FIG. 3B shows how close objects have shifted to the extent that they now partially overlap with an object further away;

FIG. 4A depicts the image of a foreground object being gathered by a camera and recorded by a recorder;

FIG. 4B shows mid-range objects being recorded;

FIG. 4C shows distant or background objects are being recorded;

FIG. 5 depicts an alternative technique for implementing perspective alteration according to the invention;

FIG. 6A shows how an infrared CCD (charge-coupled device) camera, preferably with a wide-angle lens, may be used as a sensor according to the invention;

FIG. 6B shows the use of a panning camera;

FIG. 6C depicts three persons generating a composite thermal field on an image sensor;

FIG. 7A illustrates a “virtual picture window” embodiment, wherein the movement of a viewer causes an outdoor camera to pan back/forth, thereby allowing the viewer to visualize the outdoor scene as if the display were a hole in the wall;

FIG. 7B shows how the invention enables virtual windows on insides walls, which may be useful in homes and businesses such as restaurants, bars and nightclubs;

FIG. 7C shows how the display can function as a “virtual mirror”; and

FIG. 8 depicts how the virtual mirror embodiment of the invention may be used in bathrooms and dressing rooms.

DETAILED DESCRIPTION OF THE INVENTION

This invention employs a variety of techniques to provide a unique experience for the viewer of a display, particularly large wall-mounted panels. In the preferred embodiments, the perception of a displayed image is altered for viewers moving relative to the position of the display system screen, thereby imparting a sense of three-dimensional immersion in the scene being displayed.

FIG. 1A shows a viewer 102 having a field of view 104 walking from the right towards the left relative to a display screen 106 driven by display generator 107. One or more sensors 108, which may use visible-light, infrared, ultrasonic, or other modalities described in further detail below, are used to track at least the lateral position of individual 102.

FIG. 1B is a simplified representation of what the person 102 might see on the display screen 106 according to the invention from the position shown in FIG. 1A. Relatively close objects are shown at 115, 116. Less close objects are seen at 114. Somewhat distant objects are shown at 112, and distant objects are shown at 110. Although four relative distances are mentioned, the invention is not limited in this regard, and is applicable to more or fewer such relative distances.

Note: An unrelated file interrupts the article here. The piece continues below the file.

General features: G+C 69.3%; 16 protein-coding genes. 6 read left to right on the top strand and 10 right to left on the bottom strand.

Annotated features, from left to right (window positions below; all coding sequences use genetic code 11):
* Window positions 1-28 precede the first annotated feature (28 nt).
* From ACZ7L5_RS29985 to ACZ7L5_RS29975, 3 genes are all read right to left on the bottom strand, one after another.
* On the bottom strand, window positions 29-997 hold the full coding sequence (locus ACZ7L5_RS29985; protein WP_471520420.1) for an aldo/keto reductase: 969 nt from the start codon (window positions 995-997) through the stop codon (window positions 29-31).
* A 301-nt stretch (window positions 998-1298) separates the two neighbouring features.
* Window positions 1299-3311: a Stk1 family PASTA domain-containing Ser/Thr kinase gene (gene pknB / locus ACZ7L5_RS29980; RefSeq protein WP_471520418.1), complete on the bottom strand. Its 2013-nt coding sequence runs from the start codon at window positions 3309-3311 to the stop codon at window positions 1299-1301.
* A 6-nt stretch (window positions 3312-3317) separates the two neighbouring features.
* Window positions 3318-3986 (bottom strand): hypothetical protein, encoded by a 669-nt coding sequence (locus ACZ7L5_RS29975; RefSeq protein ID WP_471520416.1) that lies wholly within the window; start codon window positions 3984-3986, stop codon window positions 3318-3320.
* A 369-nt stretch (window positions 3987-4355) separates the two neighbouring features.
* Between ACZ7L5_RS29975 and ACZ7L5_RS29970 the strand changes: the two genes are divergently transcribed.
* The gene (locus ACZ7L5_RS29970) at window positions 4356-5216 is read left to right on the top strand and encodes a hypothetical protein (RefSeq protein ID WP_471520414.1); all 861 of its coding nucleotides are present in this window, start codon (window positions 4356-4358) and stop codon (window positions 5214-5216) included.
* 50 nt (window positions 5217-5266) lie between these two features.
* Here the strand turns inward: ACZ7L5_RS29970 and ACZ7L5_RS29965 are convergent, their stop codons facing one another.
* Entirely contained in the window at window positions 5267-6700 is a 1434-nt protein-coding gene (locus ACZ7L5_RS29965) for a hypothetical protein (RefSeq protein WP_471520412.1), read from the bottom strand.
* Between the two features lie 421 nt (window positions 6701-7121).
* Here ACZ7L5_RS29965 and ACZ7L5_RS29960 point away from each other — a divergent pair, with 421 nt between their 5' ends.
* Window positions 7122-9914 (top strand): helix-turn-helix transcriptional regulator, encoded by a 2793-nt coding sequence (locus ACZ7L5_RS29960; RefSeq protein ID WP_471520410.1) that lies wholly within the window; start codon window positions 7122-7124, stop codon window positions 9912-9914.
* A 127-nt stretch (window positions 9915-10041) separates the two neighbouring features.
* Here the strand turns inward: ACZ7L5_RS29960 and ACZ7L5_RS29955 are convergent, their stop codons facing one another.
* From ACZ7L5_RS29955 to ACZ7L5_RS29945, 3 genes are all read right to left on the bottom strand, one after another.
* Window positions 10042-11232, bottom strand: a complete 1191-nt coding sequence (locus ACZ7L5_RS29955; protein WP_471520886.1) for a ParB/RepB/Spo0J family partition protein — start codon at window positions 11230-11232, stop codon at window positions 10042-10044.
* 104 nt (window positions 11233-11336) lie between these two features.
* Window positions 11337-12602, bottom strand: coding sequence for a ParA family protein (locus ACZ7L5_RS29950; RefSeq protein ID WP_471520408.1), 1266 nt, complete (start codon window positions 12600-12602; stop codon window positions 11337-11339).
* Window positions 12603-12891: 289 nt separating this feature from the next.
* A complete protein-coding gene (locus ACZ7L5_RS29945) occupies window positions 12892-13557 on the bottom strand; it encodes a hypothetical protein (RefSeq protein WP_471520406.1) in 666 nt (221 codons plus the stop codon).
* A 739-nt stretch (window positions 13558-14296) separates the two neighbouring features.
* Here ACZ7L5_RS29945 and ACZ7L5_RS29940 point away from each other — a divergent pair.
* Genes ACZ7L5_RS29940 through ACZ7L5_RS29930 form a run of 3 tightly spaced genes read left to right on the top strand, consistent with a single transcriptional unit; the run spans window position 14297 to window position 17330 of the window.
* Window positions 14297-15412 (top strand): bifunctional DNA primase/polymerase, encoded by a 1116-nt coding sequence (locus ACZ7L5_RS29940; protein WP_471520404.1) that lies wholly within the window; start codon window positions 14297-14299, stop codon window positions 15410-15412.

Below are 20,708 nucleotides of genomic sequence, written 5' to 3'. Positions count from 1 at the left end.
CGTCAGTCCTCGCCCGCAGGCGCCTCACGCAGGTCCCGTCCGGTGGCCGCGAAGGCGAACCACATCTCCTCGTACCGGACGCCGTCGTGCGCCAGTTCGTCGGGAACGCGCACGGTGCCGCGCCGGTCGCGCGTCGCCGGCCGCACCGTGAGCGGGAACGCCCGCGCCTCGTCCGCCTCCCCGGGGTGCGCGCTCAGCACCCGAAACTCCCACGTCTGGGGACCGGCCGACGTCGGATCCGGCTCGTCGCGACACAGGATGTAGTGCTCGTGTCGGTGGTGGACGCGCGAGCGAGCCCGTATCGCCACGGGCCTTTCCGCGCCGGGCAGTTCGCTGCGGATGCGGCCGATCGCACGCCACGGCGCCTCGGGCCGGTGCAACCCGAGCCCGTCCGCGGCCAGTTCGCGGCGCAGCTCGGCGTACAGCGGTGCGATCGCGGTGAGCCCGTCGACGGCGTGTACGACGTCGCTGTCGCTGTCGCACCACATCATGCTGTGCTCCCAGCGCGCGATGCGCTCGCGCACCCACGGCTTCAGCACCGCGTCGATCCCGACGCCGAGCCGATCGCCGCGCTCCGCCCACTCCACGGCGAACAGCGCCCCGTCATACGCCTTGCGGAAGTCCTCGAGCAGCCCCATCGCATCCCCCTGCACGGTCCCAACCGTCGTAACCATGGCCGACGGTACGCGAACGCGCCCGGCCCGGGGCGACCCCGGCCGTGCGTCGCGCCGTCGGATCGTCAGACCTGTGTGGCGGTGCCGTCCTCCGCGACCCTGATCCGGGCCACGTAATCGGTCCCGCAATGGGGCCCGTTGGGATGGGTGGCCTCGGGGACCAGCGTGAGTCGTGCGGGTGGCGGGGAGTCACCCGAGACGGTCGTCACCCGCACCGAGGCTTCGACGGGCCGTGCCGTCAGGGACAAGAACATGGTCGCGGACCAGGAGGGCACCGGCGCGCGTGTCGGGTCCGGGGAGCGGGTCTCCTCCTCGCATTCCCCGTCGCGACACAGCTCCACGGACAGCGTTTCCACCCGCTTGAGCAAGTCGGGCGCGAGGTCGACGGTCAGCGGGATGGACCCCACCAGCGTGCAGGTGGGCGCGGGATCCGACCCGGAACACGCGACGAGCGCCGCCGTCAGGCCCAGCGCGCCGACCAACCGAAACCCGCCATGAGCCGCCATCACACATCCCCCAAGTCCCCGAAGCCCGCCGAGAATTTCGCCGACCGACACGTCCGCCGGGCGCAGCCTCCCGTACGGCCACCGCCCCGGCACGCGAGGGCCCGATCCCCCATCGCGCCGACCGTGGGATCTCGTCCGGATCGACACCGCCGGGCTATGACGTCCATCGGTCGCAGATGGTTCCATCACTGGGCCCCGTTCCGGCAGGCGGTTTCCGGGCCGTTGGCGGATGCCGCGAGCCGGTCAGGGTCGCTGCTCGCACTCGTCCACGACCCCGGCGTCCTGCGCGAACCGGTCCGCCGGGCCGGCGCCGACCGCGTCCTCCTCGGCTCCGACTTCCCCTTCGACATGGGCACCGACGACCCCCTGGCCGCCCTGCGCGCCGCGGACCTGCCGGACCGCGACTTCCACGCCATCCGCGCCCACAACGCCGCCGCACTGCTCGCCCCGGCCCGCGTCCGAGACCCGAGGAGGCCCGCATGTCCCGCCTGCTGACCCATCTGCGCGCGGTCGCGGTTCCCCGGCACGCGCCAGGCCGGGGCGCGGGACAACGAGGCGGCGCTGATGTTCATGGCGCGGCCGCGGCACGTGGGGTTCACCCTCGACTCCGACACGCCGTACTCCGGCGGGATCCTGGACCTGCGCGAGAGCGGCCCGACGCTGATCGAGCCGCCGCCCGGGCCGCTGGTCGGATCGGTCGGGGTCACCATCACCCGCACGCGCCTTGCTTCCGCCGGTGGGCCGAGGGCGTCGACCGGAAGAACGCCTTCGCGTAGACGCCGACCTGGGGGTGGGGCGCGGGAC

In FIG. 2A, the person 102 has moved to the left, closer to the center of the screen 106. The sensor(s) 108 have detected this movement and, in response, the perspective of the scene has been altered. As shown in FIG. 2B, closer objects have shifted laterally to the greatest degree, followed by objects 114 and 112 in order, much as a train passenger would experience while looking out the window of the train as the train moves. Object 110, being significantly distant, would shift little, if at all.

This process continues in FIG. 3A, where the viewer has moved to the left-most portion of the display. Close object 116 has shifted to the extent that it now partially overlaps with an object further away, and object 115 has begun to move off the screen 106, as shown in FIG. 3B. The ways in which the invention makes this possible will now be described in further detail.

In the preferred embodiment, the invention employs a technique similar to that utilized in animation films: multiple superimposed graphics planes. In FIG. 4A, the image of a foreground object 412 is gathered by camera 402 and recorded by recorder 410. Depending upon the circumstances, a blue or other solid-color background 414 may be used for chroma-keying.

In FIG. 4B, mid range objects 420 are being recorded whereas, in FIG. 4C, distant or background objects are being recorded. Commercially available software packages, or customized software tuned to specific program content, can be utilized to derive the desired material from among multiple subjects representing different focal points, and, once identified, can track the subjects as they change their position and even their orientation. In an alternative approach, multiple cameras, positioned to capture three-dimensional information, may be utilized to derive a three-dimensional array for each frame of motion, thereby allowing the producer to select “slices” which can be captured as graphics plane images for manipulation by the graphics processor of the instant invention.

The camera(s) may record moving video images for the foreground graphics plane(s), the background graphics plane(s), or any combination thereof. For example, the background graphic plane may be based upon a still picture, while the foreground cameras record motion imagery. In this embodiment, position sensor(s) 108 detect the location of the viewer relative to the screen, and reposition the foreground graphics plane(s) as the viewer moves, thereby conveying to the viewer the impression, for example, that he is looking through a window at an outdoor scene, with, perhaps, a nearer image, such as a tree branch, that the viewer can see around by simply shifting his position relative to the display screen. The tree branch (or other object) may also be moving, as it would in a breeze, for example.